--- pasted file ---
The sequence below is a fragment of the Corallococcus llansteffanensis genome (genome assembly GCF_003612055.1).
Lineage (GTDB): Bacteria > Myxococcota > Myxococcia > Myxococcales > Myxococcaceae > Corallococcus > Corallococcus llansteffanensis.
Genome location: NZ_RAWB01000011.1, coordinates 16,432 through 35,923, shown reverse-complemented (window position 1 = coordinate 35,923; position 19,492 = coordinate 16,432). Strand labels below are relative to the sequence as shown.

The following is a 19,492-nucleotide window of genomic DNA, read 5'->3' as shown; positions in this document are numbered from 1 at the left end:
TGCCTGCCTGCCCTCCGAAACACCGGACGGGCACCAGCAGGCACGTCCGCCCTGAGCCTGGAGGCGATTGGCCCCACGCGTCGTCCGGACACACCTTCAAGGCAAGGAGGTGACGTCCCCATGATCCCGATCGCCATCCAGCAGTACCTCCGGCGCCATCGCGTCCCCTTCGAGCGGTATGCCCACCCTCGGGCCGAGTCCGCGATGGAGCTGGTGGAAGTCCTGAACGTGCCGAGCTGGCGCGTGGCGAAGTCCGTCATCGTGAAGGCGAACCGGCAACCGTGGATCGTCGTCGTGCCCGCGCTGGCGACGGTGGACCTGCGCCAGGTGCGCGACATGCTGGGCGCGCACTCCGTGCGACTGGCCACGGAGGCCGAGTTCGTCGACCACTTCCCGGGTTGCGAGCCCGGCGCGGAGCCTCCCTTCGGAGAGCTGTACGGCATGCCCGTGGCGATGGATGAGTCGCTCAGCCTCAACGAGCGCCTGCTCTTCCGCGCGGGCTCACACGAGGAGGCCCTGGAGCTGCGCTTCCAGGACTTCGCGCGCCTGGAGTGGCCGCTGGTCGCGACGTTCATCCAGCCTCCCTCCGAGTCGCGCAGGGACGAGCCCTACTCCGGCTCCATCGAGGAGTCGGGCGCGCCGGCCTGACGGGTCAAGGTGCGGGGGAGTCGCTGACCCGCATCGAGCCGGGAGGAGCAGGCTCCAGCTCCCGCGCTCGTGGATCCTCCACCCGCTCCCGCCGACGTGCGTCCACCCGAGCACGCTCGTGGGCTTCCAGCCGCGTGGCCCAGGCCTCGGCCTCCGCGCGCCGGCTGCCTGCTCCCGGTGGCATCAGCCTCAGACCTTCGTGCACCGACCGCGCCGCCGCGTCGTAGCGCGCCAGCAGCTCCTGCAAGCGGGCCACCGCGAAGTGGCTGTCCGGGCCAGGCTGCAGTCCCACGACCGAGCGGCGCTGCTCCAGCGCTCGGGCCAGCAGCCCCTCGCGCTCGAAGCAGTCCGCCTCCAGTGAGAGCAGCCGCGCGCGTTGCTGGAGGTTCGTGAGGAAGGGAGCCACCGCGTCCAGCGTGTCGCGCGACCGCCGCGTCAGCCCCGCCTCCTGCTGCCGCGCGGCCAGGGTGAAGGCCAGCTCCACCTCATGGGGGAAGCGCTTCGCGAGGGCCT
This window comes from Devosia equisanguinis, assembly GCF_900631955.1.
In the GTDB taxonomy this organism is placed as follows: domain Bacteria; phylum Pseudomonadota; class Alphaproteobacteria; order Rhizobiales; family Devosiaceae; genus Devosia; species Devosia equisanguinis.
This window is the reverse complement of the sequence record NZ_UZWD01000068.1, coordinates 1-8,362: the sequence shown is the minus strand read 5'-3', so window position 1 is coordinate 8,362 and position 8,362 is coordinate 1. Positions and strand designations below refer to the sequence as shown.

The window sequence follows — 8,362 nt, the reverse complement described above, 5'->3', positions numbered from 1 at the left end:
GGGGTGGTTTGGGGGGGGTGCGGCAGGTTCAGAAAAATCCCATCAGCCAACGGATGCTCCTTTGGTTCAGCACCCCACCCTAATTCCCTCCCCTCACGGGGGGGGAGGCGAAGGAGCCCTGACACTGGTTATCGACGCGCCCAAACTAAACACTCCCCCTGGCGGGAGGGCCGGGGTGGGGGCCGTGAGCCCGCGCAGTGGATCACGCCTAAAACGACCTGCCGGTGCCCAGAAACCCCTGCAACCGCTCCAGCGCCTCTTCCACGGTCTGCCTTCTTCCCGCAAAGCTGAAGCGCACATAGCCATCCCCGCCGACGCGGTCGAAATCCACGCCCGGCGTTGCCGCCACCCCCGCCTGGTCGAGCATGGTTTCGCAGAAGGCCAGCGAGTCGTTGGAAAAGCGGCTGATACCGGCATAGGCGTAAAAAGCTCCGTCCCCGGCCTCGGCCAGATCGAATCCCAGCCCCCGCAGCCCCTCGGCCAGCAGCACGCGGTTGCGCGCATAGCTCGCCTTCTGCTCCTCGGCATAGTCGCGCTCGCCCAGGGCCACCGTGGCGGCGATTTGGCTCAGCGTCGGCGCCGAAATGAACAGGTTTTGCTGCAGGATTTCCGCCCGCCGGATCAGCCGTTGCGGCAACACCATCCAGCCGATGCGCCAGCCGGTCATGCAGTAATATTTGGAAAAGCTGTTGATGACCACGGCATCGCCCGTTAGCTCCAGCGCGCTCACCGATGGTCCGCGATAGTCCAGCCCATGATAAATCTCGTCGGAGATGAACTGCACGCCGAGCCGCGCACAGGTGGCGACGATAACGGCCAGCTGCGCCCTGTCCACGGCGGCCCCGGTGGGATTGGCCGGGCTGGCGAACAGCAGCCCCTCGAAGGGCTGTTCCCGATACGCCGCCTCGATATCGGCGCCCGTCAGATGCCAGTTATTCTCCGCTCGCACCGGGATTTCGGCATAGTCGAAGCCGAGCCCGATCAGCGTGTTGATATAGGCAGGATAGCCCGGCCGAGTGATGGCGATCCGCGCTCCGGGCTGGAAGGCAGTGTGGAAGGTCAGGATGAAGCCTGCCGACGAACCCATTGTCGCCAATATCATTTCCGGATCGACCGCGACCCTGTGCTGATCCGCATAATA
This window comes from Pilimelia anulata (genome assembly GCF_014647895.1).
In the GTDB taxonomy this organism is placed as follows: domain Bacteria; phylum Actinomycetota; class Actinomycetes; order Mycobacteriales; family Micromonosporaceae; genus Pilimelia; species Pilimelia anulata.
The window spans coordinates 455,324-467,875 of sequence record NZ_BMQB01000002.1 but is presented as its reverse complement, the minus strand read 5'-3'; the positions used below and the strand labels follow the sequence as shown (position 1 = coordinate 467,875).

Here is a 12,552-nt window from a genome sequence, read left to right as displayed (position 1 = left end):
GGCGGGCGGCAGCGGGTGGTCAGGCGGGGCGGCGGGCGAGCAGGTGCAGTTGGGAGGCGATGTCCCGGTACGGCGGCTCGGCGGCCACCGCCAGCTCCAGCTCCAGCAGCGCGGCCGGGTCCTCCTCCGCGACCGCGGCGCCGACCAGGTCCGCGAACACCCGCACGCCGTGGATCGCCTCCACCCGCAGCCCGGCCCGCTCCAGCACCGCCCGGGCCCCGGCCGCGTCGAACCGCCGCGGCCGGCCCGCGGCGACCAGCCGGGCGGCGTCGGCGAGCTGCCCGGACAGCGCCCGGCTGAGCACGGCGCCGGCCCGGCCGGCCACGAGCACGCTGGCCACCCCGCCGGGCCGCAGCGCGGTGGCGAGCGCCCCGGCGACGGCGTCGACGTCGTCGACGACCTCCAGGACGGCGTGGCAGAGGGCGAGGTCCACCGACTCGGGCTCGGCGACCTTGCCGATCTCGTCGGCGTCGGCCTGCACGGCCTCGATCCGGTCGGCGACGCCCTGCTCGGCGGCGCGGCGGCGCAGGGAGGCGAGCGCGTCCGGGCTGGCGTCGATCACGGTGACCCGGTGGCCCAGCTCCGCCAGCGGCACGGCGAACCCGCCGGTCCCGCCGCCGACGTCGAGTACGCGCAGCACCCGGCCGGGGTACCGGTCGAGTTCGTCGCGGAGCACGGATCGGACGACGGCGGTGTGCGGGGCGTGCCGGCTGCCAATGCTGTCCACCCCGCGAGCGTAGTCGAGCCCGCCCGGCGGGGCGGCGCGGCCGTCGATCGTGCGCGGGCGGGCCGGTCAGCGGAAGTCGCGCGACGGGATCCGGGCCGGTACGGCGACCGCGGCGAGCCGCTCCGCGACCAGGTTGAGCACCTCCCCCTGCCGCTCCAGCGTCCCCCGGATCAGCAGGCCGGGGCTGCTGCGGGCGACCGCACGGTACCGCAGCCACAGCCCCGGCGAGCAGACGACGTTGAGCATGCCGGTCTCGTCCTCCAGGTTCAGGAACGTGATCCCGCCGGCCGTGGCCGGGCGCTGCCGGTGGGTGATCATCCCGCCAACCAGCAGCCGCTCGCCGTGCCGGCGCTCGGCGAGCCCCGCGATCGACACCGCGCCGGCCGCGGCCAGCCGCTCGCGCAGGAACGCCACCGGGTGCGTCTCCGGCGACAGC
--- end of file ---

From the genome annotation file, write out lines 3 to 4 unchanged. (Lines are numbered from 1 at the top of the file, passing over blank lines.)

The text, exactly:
Genome location: NZ_RAWB01000011.1, coordinates 16,432 through 35,923, shown reverse-complemented (window position 1 = coordinate 35,923; position 19,492 = coordinate 16,432). Strand labels below are relative to the sequence as shown.

The following is a 19,492-nucleotide window of genomic DNA, read 5'->3' as shown; positions in this document are numbered from 1 at the left end: